LOEX Conference

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I am off to the LOEX-Library Instruction Conference in Dearborn, MI.

Here is a link to the sessions: http://www.loexconference.org/program/sessions.html

Here are a few sessions that I hope to attend...

The Learning Cycle: Why Library Instruction Fails to Stick and What We Can Do About It
Eric Frierson (The University of Texas at Arlington)

The Learning Cycle is a method of lesson planning based on sound educational research on how people learn. Central to this method is letting students invent the core concepts themselves - in their own words and through active experience - and then applying library terminology later, once students have made the ideas their own.

In this interactive session, attendees will experience a Learning Cycle lesson in action. We will discuss the role of the librarian in meaningful learning experiences that require students to use higher level thinking skills to come up with the things they need to know themselves, empowering them to think for themselves in the future.

This session will help every kind of library instructor, from the novice to the expert, develop lesson plans that have lasting effects on student achievement. Student-centered and student-driven learning is the only way to foster authentic critical thinking and the only way to "make it stick."

"Wow-I Can Touch That?" Using Special Collections to Expand Information Literacy
Phil Jones and Catherine Rod (Grinnell College)


"Wow-I Can Touch That?" Using Special Collections to Expand Information Literacy
Phil Jones and Catherine Rod (Grinnell College)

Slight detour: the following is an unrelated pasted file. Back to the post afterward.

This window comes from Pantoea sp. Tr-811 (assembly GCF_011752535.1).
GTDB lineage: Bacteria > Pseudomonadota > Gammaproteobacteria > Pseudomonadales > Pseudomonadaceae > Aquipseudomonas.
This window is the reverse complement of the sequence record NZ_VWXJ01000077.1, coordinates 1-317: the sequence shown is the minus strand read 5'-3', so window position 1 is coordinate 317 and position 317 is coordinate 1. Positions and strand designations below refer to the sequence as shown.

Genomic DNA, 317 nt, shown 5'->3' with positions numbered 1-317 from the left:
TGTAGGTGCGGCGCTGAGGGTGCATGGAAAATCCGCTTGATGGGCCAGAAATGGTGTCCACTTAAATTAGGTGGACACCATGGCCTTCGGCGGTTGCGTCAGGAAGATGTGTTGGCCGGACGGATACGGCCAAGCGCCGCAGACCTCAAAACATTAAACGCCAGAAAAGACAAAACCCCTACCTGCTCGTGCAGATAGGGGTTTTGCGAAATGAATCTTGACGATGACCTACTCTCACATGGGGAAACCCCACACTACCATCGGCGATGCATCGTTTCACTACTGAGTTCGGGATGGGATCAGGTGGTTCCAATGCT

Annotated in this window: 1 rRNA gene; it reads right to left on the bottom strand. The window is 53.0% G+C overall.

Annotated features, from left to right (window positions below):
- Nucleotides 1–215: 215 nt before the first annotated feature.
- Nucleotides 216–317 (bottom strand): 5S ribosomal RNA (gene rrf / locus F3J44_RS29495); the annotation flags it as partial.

What happens when undergraduates get their hands on a nineteenth-century stereoscope, a first edition of _Tom Jones_, and 100-year-old student handbooks during an information literacy session? And what do these students learn through analyzing primary sources that can sharpen their responses to other kinds of scholarly evidence?

To answer these questions, participants in this interactive workshop will recreate an instruction session developed by librarians at Grinnell College using surrogates of primary sources to prompt discussion of any source's audience, authorship, reliability, and purpose. This workshop will begin with an overview of how librarians at Grinnell, a small liberal arts institution, have successfully collaborated with disciplinary faculty to select materials and to plan information literacy sessions focused on examination and discussion of primary sources; we'll also share how these sessions have been integrated into a first-year seminar, an introductory history course, an upper-division education class, and a French literature seminar.

Our specific objectives for this session are that participants will i) learn successful strategies for using rare books, manuscripts, and archival resources in information literacy sessions; ii) consider the advantages and disadvantages of digital facsimiles from databases such as ECCO (Eighteenth Century Collections Online) and original texts; and iii) articulate ways their own college or university special collections might be used to expand information literacy instruction. Participants will also receive a list of questions for students to consider when using primary evidence.


Enhancing the One-Shot Session: Using Pre-Class Online Tutorials to Build a Basic Information Literacy Foundation
Emily S. Mazure (Virginia Commonwealth University)

Librarians developed online tutorials explaining basic concepts of database searching, such as controlled terms, thesauri, and Boolean operators. Each tutorial is less than ten minutes in duration and concludes with a short quiz designed to assess the students' comprehension. Responses are saved for librarians to review.